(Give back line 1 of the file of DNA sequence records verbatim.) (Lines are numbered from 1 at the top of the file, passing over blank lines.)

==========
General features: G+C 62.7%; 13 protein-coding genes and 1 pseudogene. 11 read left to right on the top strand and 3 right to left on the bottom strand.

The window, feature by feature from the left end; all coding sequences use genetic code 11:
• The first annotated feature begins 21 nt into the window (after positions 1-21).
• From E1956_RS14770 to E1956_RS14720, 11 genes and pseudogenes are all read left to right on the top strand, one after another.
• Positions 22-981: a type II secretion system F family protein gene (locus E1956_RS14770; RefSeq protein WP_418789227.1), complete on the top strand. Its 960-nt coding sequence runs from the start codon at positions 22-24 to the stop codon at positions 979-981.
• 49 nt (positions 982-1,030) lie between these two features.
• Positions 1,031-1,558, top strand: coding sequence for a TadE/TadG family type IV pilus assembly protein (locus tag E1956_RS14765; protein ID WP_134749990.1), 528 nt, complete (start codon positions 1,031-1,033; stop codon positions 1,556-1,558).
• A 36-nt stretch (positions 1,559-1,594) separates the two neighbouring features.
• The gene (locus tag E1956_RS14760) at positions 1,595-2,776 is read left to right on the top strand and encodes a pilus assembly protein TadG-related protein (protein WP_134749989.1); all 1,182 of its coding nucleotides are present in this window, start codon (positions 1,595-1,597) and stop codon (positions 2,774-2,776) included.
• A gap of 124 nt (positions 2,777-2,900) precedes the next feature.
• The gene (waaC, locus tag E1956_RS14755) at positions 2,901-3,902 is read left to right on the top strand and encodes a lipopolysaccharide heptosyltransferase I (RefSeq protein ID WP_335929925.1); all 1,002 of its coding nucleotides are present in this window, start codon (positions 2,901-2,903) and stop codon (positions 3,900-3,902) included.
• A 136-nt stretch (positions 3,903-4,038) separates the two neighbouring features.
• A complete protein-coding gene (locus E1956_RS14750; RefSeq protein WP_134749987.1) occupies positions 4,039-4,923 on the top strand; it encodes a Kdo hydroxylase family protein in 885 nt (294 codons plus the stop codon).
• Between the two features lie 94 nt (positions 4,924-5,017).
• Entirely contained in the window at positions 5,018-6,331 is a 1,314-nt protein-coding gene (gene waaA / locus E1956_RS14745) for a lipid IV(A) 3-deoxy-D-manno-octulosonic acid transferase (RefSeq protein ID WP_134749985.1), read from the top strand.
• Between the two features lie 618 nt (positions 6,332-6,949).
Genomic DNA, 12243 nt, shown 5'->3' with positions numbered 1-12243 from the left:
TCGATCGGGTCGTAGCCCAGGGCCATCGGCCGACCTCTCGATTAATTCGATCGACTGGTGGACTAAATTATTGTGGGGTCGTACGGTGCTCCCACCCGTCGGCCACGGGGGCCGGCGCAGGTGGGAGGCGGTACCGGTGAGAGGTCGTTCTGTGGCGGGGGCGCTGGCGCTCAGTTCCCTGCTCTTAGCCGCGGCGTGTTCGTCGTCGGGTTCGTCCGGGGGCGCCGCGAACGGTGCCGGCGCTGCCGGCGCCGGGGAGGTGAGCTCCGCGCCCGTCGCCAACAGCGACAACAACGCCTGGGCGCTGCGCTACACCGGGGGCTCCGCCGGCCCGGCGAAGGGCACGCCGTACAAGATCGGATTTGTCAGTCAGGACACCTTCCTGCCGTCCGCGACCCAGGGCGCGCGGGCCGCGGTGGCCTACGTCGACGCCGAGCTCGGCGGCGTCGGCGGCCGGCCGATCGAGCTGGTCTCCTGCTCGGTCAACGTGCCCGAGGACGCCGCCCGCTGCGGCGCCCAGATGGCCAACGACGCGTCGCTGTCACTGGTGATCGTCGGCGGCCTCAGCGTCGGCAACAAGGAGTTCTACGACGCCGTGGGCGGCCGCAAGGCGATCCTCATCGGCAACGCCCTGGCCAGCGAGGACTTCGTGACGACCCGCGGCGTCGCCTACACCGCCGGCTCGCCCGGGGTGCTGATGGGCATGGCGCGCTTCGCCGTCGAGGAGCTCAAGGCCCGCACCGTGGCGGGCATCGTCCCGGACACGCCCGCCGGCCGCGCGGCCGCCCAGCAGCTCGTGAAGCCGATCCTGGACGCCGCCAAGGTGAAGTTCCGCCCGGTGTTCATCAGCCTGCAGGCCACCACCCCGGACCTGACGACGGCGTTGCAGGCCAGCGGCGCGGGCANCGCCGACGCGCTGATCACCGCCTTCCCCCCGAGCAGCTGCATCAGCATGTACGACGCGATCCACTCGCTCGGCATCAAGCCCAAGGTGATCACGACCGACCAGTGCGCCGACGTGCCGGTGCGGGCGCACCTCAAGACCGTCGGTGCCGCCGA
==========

General features: G+C 62.7%; 13 protein-coding genes and 1 pseudogene. 11 read left to right on the top strand and 3 right to left on the bottom strand.